The following day we hauled out at Peake's boatyard, where the whole process was completed very quickly and professionally using a hydraulic tractor to transfer Anju from the travelift to her spot in the yard.   We'd selected our spot carefully, taking into account the position to get maximum shade whilst we were working but hadn't noticed that the shady tree nearby was also laden with ripe mangos, which frequently woke us up during the night when they dropped from the tree and landed on the tin roof below, making an incredible amount of noise.     The spot was wonderful for watching the bird and bat life though and during the night the security lights in the yard were so bright that you could actually sit and watch the bats at work keeping the mosquito population down.  You could almost paint your boat too!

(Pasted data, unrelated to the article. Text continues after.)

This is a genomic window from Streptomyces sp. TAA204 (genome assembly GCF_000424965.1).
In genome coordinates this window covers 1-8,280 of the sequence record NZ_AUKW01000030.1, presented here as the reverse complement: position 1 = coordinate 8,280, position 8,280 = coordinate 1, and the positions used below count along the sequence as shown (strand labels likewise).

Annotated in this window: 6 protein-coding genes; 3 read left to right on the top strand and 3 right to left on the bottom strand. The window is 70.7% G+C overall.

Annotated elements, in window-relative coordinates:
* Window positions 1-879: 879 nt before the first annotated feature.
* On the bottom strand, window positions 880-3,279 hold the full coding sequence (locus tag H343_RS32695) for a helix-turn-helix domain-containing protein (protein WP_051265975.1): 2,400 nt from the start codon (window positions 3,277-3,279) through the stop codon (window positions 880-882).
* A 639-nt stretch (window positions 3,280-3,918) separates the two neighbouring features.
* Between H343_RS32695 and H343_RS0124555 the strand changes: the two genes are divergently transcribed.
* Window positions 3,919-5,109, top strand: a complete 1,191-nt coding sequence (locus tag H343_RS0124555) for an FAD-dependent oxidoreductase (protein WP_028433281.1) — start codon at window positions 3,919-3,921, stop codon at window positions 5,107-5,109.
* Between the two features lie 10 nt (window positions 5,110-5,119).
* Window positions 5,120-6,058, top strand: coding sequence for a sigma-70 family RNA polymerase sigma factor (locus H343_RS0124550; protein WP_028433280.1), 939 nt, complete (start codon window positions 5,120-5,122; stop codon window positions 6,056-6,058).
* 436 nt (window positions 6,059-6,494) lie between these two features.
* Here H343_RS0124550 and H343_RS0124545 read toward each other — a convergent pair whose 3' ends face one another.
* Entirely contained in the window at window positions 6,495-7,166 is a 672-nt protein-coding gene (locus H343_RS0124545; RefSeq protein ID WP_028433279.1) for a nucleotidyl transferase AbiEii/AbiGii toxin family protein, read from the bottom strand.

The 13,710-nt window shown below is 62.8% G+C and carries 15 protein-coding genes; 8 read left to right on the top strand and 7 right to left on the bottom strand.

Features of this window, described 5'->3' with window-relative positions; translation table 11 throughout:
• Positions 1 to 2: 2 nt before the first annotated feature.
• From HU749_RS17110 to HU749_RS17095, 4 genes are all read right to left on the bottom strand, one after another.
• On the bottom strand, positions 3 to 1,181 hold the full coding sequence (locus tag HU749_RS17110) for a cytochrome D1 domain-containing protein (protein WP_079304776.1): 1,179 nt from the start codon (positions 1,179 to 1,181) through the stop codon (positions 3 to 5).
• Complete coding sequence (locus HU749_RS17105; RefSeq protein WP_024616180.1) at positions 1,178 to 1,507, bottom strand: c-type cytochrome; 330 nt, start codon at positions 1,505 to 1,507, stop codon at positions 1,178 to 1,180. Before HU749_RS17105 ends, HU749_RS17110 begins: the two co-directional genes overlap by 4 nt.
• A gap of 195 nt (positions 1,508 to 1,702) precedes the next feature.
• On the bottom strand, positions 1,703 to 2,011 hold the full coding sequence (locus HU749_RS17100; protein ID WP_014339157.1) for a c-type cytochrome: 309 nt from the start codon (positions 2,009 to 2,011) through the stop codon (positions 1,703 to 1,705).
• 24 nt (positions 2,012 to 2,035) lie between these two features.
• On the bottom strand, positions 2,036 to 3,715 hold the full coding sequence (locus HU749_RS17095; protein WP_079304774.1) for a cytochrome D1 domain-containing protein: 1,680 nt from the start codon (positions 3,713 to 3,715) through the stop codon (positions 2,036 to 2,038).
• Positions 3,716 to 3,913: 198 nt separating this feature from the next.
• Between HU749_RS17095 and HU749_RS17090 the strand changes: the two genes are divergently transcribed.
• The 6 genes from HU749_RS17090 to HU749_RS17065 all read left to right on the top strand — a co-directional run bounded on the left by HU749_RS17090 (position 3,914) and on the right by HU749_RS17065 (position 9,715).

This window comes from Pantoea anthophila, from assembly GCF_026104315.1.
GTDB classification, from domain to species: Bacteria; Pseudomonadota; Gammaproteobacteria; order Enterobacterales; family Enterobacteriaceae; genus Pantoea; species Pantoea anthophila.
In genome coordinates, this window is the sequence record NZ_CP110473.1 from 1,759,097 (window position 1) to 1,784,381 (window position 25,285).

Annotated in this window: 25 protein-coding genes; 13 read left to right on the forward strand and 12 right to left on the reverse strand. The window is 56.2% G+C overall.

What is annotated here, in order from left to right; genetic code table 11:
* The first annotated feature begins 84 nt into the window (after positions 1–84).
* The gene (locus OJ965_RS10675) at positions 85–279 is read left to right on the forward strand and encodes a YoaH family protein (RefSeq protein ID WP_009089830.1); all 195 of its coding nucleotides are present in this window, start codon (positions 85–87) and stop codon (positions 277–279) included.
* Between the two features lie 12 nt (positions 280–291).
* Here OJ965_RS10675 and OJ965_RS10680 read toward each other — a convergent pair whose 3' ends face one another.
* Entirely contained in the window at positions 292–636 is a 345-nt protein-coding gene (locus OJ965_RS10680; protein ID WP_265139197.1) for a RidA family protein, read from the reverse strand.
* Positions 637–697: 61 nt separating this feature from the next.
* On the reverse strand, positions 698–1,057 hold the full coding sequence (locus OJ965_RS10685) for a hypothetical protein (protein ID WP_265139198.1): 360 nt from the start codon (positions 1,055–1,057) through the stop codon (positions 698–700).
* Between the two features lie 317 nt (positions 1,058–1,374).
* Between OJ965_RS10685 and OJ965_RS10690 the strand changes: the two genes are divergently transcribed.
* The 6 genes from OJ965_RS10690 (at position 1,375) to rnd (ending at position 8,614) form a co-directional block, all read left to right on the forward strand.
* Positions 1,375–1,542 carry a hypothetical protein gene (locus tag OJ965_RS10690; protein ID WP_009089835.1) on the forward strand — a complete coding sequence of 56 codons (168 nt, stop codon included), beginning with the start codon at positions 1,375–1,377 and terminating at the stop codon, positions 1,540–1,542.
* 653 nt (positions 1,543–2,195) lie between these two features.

Our priority in the yard was to get to the root of our propshaft problems and Trinidad was certainly an excellent place to do it.   After half a day spent dismantling parts of our stern platform and removing the rudder stop, we removed the propshaft and propeller and took them over to the specialist in the yard, Chris at Propeller and Marine Service, who checked them out for us.    It turned out that our propshaft was bent in two places but they were able to straighten it, reface the coupling where it joins the gearbox and rebalance the propeller too.   Once all that had been done, they lent Phil a power saw to remove the old cutlass bearing (a job which then took half an hour instead of half a day with a hacksaw) and Ali's machine shop lent him a reamer to clean out the hole in the hull where it fits.    Within only a couple of days everything was ready to put back together again.   Let's hope that cures our cutlass bearing wear problems.......